"I hadn't realized how pale my complexion had gotten. Now, I have roses in my cheeks."
Sharon DeFreece (pictured above) has always been inspired by colors. As a professional painter, she uses oil and watercolor to recreate the beauty she sees in the world. But until a recent heart procedure, she didn't realize how much color she was missing in her own life.
"I got my rosy cheeks back," she said with a big smile.
Sharon was one of the first patients to receive a Transcatheter Aortic Valve Replacement (TAVR) at Olathe Medical Center (OMC). The TAVR is a minimally invasive, catheter-based procedure that is an alternative to open-heart surgery.
"This procedure has been a game changer as it has allowed treatment of patients who in the past had no viable therapeutic options, thus allowing us to prolong their life and improve their quality of life," Dusan Stanojevic, MD, interventional cardiologist with Olathe Health Cardiology Services, said.
Sharon has severe aortic stenosis, which means the aortic valve in the heart has narrowed making it harder for the body to pump blood. With less blood flow, the heart has to work harder. That leads to symptoms such as shortness of breath, chest pain and feeling tired. Without proper treatment, the heart function can deteriorate and be deadly.
Sharon attended the OMC valve clinic in July 2018 to determine if she was a good candidate for a heart procedure. She was evaluated by a multidisciplinary team, which included Dr. Stanojevic, Cara Lanzrath, RN, BSN, the structural heart coordinator, and James Miller, MD, FACC, FACS, a cardiothoracic surgeon with Olathe Health Kansas Heart and Lung Surgeons. The team decided she was a good candidate for the new TAVR procedure, and she had the procedure in November 2018.
"Sharon had an amazing response to this procedure," Dr. Stanojevic said. "She was out of the hospital in just a few days and was able to walk farther and do more things within a week after her procedure than she has done in some time."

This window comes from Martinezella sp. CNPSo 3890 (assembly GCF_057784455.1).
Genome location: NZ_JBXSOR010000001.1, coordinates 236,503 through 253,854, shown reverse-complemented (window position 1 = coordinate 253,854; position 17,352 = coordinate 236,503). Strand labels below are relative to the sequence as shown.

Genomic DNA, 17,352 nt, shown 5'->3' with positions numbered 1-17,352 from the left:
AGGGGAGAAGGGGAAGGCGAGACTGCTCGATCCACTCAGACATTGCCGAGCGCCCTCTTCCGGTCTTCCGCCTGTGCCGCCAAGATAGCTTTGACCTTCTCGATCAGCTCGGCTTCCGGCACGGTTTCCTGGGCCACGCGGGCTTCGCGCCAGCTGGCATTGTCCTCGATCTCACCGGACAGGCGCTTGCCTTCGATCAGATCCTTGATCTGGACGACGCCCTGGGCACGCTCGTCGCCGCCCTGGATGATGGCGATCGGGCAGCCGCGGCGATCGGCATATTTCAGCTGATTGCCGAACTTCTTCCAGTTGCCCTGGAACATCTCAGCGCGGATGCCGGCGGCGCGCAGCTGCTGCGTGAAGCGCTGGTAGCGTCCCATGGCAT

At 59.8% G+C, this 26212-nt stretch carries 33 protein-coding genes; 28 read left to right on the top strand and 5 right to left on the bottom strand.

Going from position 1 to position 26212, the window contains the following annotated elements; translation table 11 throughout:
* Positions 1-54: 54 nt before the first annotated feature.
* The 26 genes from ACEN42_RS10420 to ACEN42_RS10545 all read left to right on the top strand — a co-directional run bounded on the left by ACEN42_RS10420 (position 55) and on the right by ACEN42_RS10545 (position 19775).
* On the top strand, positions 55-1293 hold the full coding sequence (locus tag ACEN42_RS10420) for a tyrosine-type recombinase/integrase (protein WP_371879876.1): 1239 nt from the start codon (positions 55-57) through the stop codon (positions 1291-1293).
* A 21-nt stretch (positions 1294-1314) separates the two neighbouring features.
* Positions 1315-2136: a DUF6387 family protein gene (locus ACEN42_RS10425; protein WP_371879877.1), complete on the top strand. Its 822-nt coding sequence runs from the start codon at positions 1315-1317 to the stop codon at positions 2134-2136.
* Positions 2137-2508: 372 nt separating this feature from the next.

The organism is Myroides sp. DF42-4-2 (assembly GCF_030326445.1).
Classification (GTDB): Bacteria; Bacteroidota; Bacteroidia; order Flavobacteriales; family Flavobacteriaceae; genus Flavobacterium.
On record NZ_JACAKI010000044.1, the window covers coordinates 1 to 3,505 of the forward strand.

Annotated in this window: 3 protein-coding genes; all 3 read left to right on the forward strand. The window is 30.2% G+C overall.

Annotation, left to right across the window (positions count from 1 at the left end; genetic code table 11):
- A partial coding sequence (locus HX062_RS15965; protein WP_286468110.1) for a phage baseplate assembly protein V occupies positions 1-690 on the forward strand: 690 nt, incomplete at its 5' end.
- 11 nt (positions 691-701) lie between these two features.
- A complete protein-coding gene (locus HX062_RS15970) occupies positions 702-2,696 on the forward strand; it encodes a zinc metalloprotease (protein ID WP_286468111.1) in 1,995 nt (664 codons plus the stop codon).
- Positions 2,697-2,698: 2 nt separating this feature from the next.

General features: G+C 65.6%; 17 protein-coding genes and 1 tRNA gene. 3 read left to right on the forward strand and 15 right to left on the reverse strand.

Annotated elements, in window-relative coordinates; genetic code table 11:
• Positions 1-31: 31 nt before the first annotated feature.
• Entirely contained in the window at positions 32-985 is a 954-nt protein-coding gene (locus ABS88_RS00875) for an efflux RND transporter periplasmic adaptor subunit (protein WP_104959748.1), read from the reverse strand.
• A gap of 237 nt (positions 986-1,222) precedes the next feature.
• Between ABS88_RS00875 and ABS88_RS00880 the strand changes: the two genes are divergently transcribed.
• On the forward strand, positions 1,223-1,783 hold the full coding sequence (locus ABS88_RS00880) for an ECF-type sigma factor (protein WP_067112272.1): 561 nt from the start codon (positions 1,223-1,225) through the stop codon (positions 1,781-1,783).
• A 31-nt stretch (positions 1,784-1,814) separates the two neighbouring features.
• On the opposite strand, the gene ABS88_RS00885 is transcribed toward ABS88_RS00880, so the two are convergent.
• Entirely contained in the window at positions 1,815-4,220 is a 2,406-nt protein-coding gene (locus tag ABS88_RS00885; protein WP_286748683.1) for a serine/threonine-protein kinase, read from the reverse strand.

Sharon realized her severe aortic stenosis was causing her fatigue, but it wasn't until her hospital stay following the procedure that she realized she had also lost her color.
"I looked in the mirror when I got to my room, and that's when I realized I was glowing," Sharon said. "I hadn't realized how pale my complexion had gotten. Now, I have roses in my cheeks."
Sharon is thankful to the cardiology team at OMC for extending her life, giving her more time with her family and more time to paint.
"It's made me more creative, and I probably will never be able to paint all the things I see, but I'm trying," she said.
To learn more and determine if you are a candidate, please talk with your primary care provider, or call Cara Lanzrath, RN, BSN, at 913-791-3500 x 4255.
You might also be interested in:
When Whitley Zahn was 18 months old, she started attending daycare. In the months that followed, she began to develop recurrent ear infections. Her pediatrician treated her with antibiotics, but the infections would inevitably return.Read More >
When Janet Leeker was diagnosed with a rare cancer in December, she was overwhelmed. Just months later, Dr. Corum was one of the first oncologists in the country treating Janet with a newly approved therapy.Read More >